I reached the zero mile start point a few minutes late, but over the period of 40 hours, a few minutes should not make much difference. I rode fast and quickly caught up with the bunch. I reached the 100 km check point in 4 hours and 30 minutes. I couldn’t find Sachin anywhere and had counted on him to help me power through. I was informed that he started almost 45 minutes late and should reach the first check point soon. He reached as I was leaving the checkpoint.
The next checkpoint was another 120 km away and the heat had started to pick up. I pedalled alone for the next 50 odd km when I saw Sachin riding in. I joined him. Soon after Badnera, we had to get off the highway on to a smaller road. This road was rougher and riddled with pot holes. The heat along with the bad roads made the ride very annoying. We persevered to reach the 220 km check point at around 5 in the evening.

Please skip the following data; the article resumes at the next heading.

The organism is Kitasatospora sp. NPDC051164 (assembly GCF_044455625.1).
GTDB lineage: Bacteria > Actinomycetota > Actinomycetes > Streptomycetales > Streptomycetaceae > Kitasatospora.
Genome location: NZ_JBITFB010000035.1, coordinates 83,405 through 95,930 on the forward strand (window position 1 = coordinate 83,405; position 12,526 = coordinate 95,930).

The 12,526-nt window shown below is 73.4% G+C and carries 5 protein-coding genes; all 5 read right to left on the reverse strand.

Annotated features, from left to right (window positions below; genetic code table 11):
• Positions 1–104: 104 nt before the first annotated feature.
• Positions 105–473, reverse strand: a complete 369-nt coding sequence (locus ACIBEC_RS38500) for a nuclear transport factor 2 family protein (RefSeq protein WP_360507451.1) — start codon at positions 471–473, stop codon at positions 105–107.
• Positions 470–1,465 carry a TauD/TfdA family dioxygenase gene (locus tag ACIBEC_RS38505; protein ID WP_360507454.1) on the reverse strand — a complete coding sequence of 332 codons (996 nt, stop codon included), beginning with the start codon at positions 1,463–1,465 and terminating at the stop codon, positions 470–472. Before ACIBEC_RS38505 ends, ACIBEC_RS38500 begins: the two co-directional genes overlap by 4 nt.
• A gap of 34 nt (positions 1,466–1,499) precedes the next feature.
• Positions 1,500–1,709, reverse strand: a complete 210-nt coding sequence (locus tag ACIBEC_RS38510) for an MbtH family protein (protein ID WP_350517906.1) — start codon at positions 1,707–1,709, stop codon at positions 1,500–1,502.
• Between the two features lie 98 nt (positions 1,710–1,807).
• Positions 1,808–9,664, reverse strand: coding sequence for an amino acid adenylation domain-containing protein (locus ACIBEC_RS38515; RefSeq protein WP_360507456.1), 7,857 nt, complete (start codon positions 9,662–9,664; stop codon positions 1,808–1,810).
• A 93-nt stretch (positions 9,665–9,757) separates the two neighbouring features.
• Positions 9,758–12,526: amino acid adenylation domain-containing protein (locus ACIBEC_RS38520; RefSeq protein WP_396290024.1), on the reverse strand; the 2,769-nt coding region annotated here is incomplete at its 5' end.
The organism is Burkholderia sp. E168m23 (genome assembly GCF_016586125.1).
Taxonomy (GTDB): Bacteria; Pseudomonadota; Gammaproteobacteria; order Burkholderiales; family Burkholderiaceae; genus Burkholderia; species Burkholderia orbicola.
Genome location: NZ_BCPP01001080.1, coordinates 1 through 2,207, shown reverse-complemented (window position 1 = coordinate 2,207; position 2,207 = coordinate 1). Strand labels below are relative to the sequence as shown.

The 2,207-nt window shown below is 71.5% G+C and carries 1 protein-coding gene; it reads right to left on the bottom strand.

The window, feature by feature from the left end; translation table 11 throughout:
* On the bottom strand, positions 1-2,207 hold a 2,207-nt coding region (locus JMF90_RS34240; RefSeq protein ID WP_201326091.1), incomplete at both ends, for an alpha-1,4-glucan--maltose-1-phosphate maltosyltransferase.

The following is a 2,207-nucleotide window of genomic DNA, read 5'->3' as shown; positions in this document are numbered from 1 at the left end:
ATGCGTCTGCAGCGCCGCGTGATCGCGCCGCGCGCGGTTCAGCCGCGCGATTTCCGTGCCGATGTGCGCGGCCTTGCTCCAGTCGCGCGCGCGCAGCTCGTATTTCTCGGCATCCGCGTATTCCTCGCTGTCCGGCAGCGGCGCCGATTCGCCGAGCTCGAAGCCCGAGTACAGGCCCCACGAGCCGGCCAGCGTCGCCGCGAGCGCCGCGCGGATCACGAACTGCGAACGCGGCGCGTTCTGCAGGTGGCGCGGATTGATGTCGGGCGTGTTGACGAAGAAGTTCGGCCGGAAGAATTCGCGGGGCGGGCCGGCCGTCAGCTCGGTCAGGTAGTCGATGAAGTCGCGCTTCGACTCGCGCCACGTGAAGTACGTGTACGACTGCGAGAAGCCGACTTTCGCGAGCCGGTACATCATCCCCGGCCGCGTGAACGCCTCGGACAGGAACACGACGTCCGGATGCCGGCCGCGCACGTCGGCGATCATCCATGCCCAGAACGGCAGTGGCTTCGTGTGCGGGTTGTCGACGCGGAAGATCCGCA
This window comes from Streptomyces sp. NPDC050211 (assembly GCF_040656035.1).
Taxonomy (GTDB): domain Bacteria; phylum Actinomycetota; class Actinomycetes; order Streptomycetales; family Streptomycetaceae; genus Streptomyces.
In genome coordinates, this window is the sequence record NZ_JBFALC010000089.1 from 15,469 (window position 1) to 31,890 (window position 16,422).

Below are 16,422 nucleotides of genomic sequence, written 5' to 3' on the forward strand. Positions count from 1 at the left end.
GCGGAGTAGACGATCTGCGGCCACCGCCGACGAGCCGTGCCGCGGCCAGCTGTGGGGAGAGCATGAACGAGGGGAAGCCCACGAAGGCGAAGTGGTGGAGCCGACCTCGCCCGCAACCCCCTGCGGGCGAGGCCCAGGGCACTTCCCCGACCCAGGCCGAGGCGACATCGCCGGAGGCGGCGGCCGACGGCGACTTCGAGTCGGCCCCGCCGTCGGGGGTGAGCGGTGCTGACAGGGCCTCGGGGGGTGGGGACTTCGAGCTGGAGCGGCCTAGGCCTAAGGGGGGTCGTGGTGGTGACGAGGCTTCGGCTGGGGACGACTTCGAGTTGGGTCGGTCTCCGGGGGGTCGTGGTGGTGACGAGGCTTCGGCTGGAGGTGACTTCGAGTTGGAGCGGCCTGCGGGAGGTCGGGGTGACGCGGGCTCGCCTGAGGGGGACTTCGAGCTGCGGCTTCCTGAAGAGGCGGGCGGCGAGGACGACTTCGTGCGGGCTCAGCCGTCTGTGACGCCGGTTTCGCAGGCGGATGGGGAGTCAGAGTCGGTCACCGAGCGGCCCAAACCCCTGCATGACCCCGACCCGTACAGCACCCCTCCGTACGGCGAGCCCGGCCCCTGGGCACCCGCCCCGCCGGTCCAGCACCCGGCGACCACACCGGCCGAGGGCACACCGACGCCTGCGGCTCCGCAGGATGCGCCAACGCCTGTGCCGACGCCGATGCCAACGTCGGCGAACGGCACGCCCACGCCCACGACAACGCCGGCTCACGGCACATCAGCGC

We were now told that the real bad roads lay ahead. This was irritating! When the brevet route was being decided, a lot of us had raised concerns about the roads. The committee had physically verified the road and had asked us not to fret. Apparently riding in a car doesn’t really help understand the problems of the road for a cyclist.
We continued. Sachin would continually question ‘Why are we doing this?’, ‘Who is their right mind would ride 600 km and endure all this?’, ‘Aren’t their better way to enjoy cycling?’. These questions also flashed across my mind, but I knew the answer perfectly well, as I am sure even he did, we were doing it for the glory, for the satisfaction, for the title – Super Randonneur.
We reached Washim (285 km) at around 10 in the night. We were received by a horde of enthusiastic volunteers. Fantastic reception. We had our dinner there. At around 11 we left for Malegaon, the unmanned 300 control and hoped to come back to Washim to catch some sleep. There were arrangements for us to sleep in Washim, beds and blankets! This was luxury. But the anxiety of getting late got us up before the 2 o’clock alarms we had set for ourselves. We hopped back on the bikes, half drowsy, bracing for the bad roads to come.